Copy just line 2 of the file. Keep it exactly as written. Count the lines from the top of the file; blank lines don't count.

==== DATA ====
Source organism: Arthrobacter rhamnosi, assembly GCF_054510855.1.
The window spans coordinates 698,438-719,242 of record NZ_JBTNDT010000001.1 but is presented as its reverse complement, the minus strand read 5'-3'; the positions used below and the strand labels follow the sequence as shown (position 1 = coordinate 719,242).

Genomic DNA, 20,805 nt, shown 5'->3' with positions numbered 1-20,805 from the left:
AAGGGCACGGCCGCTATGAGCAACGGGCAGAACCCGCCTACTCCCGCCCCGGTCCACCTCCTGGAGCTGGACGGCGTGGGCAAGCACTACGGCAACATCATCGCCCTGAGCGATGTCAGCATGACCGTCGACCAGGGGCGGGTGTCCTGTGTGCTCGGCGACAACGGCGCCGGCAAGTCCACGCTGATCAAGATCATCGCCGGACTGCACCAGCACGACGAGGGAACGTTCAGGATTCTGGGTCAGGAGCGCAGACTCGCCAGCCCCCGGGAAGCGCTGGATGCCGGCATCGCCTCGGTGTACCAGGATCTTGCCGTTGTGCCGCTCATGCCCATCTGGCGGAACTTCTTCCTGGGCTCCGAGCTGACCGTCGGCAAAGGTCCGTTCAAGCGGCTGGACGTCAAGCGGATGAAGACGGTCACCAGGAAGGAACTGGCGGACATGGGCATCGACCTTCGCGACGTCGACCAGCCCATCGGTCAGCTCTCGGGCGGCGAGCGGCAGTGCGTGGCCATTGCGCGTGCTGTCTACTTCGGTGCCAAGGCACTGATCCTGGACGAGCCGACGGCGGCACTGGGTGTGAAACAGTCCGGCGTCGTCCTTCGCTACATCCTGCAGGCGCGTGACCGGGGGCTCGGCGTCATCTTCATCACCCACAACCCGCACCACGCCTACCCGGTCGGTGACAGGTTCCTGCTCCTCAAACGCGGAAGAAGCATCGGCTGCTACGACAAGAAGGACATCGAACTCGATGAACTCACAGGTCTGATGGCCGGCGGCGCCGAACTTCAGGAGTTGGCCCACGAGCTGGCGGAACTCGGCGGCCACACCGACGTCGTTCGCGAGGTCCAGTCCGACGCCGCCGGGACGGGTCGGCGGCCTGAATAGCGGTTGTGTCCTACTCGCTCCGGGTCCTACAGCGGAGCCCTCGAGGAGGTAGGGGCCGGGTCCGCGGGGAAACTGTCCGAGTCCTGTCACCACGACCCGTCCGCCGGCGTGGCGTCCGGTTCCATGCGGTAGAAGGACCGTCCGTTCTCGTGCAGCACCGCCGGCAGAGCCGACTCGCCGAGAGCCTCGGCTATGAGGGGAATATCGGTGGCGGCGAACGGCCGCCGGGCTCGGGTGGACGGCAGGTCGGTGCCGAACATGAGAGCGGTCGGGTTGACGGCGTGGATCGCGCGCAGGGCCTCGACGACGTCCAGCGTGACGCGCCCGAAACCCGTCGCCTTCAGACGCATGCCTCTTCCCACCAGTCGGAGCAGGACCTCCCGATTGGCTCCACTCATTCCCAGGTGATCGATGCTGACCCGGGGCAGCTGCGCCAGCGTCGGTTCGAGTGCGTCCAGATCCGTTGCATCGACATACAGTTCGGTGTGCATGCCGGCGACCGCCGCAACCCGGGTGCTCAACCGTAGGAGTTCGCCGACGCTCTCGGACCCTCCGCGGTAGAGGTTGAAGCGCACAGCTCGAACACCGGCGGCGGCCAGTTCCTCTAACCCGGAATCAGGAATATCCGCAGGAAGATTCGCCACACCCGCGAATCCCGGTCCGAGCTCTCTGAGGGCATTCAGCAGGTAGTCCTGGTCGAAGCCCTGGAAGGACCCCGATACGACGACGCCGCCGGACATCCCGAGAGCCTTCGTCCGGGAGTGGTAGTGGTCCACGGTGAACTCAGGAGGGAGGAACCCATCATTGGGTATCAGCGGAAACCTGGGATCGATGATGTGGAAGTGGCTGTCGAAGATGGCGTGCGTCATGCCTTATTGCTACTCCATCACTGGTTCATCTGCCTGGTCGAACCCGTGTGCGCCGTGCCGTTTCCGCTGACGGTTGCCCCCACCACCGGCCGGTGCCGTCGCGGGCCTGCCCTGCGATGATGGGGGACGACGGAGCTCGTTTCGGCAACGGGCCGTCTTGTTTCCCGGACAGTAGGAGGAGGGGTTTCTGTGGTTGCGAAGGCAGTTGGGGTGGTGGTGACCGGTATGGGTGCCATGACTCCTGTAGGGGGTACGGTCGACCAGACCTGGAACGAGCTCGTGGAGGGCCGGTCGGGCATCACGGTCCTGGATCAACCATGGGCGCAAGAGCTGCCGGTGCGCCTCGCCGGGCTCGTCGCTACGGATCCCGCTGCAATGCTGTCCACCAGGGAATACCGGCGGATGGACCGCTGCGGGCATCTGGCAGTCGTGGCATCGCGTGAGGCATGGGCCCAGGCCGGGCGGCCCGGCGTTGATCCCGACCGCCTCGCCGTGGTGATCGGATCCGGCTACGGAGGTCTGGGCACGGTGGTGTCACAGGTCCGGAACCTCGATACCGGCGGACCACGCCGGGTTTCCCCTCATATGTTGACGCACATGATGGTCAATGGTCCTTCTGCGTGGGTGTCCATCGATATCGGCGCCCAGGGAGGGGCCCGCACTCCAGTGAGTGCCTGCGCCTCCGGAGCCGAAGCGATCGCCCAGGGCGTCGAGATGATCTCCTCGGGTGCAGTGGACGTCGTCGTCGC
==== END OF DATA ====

The window spans coordinates 698,438-719,242 of record NZ_JBTNDT010000001.1 but is presented as its reverse complement, the minus strand read 5'-3'; the positions used below and the strand labels follow the sequence as shown (position 1 = coordinate 719,242).